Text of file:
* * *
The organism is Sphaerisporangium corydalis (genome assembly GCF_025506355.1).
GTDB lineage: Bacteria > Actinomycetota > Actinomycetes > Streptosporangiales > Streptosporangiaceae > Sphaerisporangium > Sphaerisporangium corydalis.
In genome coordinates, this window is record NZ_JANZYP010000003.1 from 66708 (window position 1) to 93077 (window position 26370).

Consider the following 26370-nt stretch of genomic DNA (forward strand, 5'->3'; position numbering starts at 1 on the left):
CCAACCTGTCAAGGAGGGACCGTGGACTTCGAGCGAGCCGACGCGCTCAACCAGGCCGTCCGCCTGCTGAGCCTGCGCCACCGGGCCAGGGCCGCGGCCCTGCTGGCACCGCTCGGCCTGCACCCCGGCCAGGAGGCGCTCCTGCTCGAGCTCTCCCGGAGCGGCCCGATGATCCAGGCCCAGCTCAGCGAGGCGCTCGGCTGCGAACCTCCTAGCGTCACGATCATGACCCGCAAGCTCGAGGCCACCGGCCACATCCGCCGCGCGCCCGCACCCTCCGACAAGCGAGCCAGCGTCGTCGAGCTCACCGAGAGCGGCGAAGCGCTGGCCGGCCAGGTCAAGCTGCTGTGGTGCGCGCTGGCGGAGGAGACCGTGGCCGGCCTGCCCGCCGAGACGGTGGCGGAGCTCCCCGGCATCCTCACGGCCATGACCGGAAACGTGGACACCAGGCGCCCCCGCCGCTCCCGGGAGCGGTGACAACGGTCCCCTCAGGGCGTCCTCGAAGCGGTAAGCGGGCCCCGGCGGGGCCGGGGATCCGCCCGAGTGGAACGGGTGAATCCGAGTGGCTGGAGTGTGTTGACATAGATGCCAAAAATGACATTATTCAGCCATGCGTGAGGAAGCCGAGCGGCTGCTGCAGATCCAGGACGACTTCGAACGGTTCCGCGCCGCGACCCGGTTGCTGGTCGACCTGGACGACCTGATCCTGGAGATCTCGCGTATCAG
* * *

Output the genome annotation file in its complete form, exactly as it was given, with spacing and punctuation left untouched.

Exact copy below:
The organism is Sphaerisporangium corydalis (genome assembly GCF_025506355.1).
GTDB lineage: Bacteria > Actinomycetota > Actinomycetes > Streptosporangiales > Streptosporangiaceae > Sphaerisporangium > Sphaerisporangium corydalis.
In genome coordinates, this window is record NZ_JANZYP010000003.1 from 66708 (window position 1) to 93077 (window position 26370).

Consider the following 26370-nt stretch of genomic DNA (forward strand, 5'->3'; position numbering starts at 1 on the left):
CCAACCTGTCAAGGAGGGACCGTGGACTTCGAGCGAGCCGACGCGCTCAACCAGGCCGTCCGCCTGCTGAGCCTGCGCCACCGGGCCAGGGCCGCGGCCCTGCTGGCACCGCTCGGCCTGCACCCCGGCCAGGAGGCGCTCCTGCTCGAGCTCTCCCGGAGCGGCCCGATGATCCAGGCCCAGCTCAGCGAGGCGCTCGGCTGCGAACCTCCTAGCGTCACGATCATGACCCGCAAGCTCGAGGCCACCGGCCACATCCGCCGCGCGCCCGCACCCTCCGACAAGCGAGCCAGCGTCGTCGAGCTCACCGAGAGCGGCGAAGCGCTGGCCGGCCAGGTCAAGCTGCTGTGGTGCGCGCTGGCGGAGGAGACCGTGGCCGGCCTGCCCGCCGAGACGGTGGCGGAGCTCCCCGGCATCCTCACGGCCATGACCGGAAACGTGGACACCAGGCGCCCCCGCCGCTCCCGGGAGCGGTGACAACGGTCCCCTCAGGGCGTCCTCGAAGCGGTAAGCGGGCCCCGGCGGGGCCGGGGATCCGCCCGAGTGGAACGGGTGAATCCGAGTGGCTGGAGTGTGTTGACATAGATGCCAAAAATGACATTATTCAGCCATGCGTGAGGAAGCCGAGCGGCTGCTGCAGATCCAGGACGACTTCGAACGGTTCCGCGCCGCGACCCGGTTGCTGGTCGACCTGGACGACCTGATCCTGGAGATCTCGCGTATCAG